There you go. My wife’s and your new E-bike should be set for many miles of fun and utility. Take care of any problems when they crop-up and keep a close eye on your tires and brakes. Have fun and smile on that awesome new bike, most everyone should be jealous as you enjoy yourself. And don’t forget to mention to them to get one for themselves, why wouldn’t they?

Keep two-wheeling, Turbo Bob.

“Cycle tracks will abound in Utopia”.—H.G. Wells.


Posted in Bike maintenance, E-bike general interest, General bike stories, My Bikes, Opinion | 3 Comments

Interbike 2014 in Videos

Interbike 2014 in Videos.

It was another big year in the bike world evidenced by the showing at this year’s international bike show in Las Vegas. I decided to mix it up some this time and concentrate on posting videos of most every E-bike, folding bike and accessory booth that I was interested in and I hoped you would be too. Along with the big players, I concentrated on some smaller firms and Chinese firms hoping to get some US exposure.

Normally I would post riding videos from the test track, but on a fully flat area it is hard to really evaluate the bikes. Plus I was promised they would incorporate a grade in the test track, but none was seen. There were places with climbing grades to the parking areas, but they were a way from the main testing track.

So enjoy the videos. I counted 74 of them. They are all in a row on my You-Tube channel posted in the second week of September 2014. If you go onto the Bike Shops section, that is probably the best way to find them all. Below are links to the first one and the last to help you find the rest.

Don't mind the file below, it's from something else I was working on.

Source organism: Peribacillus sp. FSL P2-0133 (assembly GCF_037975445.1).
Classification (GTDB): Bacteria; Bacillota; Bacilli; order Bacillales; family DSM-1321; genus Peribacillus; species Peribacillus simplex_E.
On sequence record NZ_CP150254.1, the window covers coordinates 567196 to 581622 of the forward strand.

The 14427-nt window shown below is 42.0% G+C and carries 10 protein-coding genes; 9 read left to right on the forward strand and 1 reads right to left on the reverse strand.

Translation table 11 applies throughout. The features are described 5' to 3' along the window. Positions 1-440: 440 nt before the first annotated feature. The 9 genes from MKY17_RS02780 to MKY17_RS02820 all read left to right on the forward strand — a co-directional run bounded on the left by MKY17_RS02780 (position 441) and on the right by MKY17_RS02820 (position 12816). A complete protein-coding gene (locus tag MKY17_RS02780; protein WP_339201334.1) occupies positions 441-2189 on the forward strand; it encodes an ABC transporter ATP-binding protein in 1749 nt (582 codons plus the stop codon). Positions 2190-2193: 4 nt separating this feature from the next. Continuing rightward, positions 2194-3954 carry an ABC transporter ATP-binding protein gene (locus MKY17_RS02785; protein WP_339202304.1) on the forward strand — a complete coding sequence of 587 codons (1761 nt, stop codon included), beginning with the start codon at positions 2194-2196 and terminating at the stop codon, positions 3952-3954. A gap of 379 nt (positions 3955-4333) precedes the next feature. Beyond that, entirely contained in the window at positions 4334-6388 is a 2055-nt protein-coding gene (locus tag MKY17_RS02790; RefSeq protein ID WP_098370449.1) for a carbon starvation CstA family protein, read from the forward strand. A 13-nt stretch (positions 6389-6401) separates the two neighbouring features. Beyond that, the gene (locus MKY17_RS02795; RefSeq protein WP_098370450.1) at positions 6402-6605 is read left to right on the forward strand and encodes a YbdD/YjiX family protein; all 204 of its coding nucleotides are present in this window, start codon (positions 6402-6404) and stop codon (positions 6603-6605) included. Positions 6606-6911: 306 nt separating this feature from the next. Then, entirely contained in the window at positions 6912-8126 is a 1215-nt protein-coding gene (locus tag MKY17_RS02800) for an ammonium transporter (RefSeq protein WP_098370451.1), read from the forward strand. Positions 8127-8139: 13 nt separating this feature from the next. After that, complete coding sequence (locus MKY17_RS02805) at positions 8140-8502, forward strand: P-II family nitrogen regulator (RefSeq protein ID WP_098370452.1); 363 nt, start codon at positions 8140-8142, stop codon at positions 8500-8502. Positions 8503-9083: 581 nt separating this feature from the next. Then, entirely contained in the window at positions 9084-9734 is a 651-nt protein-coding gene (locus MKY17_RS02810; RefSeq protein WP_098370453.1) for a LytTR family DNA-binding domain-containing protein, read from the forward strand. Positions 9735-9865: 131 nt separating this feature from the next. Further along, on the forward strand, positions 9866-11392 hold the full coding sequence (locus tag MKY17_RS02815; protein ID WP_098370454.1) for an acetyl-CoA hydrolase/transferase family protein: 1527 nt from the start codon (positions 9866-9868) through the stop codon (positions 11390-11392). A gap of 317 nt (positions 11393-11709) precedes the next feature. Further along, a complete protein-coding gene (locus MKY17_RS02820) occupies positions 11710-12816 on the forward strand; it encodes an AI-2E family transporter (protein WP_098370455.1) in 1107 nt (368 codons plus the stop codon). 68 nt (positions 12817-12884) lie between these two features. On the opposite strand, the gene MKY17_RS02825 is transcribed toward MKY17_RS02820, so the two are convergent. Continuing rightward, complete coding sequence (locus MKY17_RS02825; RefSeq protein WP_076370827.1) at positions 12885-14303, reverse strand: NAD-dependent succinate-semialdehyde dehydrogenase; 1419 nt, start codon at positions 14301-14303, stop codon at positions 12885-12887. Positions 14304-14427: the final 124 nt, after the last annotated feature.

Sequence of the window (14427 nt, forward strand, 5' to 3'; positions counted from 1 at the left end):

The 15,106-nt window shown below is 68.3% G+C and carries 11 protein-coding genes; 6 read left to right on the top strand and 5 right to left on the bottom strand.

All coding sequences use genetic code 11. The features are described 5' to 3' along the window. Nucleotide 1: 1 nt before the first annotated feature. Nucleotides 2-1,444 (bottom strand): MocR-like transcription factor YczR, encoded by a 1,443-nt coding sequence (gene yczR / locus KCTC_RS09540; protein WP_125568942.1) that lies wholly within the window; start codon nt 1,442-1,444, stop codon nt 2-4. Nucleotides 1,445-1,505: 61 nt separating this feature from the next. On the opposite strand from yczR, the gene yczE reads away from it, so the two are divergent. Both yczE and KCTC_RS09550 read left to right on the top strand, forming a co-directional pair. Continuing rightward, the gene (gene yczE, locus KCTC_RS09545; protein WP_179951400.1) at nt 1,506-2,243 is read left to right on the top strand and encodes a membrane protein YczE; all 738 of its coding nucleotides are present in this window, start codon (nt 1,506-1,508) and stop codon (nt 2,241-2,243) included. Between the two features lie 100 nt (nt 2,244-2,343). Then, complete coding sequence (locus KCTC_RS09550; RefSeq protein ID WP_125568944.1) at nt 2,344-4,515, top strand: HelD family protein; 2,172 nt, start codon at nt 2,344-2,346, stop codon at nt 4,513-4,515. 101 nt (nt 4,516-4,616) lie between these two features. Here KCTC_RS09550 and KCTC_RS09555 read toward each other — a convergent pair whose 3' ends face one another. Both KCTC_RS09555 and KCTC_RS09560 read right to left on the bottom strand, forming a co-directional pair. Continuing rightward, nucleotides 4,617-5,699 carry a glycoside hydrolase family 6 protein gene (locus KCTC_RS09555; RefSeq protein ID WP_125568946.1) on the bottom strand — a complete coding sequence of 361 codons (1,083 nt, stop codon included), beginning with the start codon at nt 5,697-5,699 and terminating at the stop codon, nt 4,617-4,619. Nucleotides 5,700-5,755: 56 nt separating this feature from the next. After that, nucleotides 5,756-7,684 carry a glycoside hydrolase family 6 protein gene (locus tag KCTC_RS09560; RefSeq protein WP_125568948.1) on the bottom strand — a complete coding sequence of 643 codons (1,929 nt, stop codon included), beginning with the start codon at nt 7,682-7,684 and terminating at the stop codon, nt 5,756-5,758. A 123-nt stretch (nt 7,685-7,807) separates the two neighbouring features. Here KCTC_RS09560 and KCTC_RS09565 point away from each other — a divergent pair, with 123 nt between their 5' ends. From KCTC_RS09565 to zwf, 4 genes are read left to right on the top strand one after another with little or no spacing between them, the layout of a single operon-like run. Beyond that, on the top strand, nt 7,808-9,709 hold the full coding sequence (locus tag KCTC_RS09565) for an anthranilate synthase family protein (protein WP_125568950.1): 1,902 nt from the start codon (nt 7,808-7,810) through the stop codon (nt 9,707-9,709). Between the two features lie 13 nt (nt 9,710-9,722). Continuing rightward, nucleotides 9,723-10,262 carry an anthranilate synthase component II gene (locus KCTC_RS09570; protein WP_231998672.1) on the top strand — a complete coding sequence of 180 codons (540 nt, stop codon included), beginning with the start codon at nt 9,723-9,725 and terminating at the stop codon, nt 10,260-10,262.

Thanks for all the fun and following my bike excitement, Turbo Bob.


Posted in Bike accessories, Bike Shops, E-bike general interest, E-bike test reviews, Folding Bike test reviews | Leave a comment

Electric Bikes in Portland and Bend, Oregon

Electric Bikes in Portland and Bend, Oregon.

Yes, bike friendly Portland is a great thing. You see these signs all over and at many shops and stores.

This summer we made plans for some family fun (my sister-in-law’s birthday) in Portland. Being one of the big bicycle hubs in our country, I knew some two-wheeled excitement would be mixed in. Also, after meeting Kim from Let it Ride Electric Bike Tours in Bend, Oregon last year, I thought a short blast south would fit-in too. As you will see, we spent much time with family and the bike world while out of town.

Once the basic trip was planned, I went to work to see what E-bike shops there would be worth visiting. Of course they all were, but two just didn’t happen, both I hear would have been well worth it. EcoSpeed and Splendid Cycles were on my list, but time and the such kept us from their doorsteps. Too bad, yet maybe next time we visit I can check them out.


We ride many types of bikes, but I generally limit my reporting to vintage bikes, folding bikes and electric bikes. I decided E-bikes would be the theme of this visit, so most of the shops we hit are strong in that direction. One thing I did notice in town was that there must be many E-bikes around (to be able to support such a large selection of E-bike shops), but I didn’t spot that many on the roads and bike paths. When there are so many bikes about, it is hard to see them all in detail. I’m sure we saw tons of electric bikes, but just didn’t pick them out amongst the throngs of two wheel activity.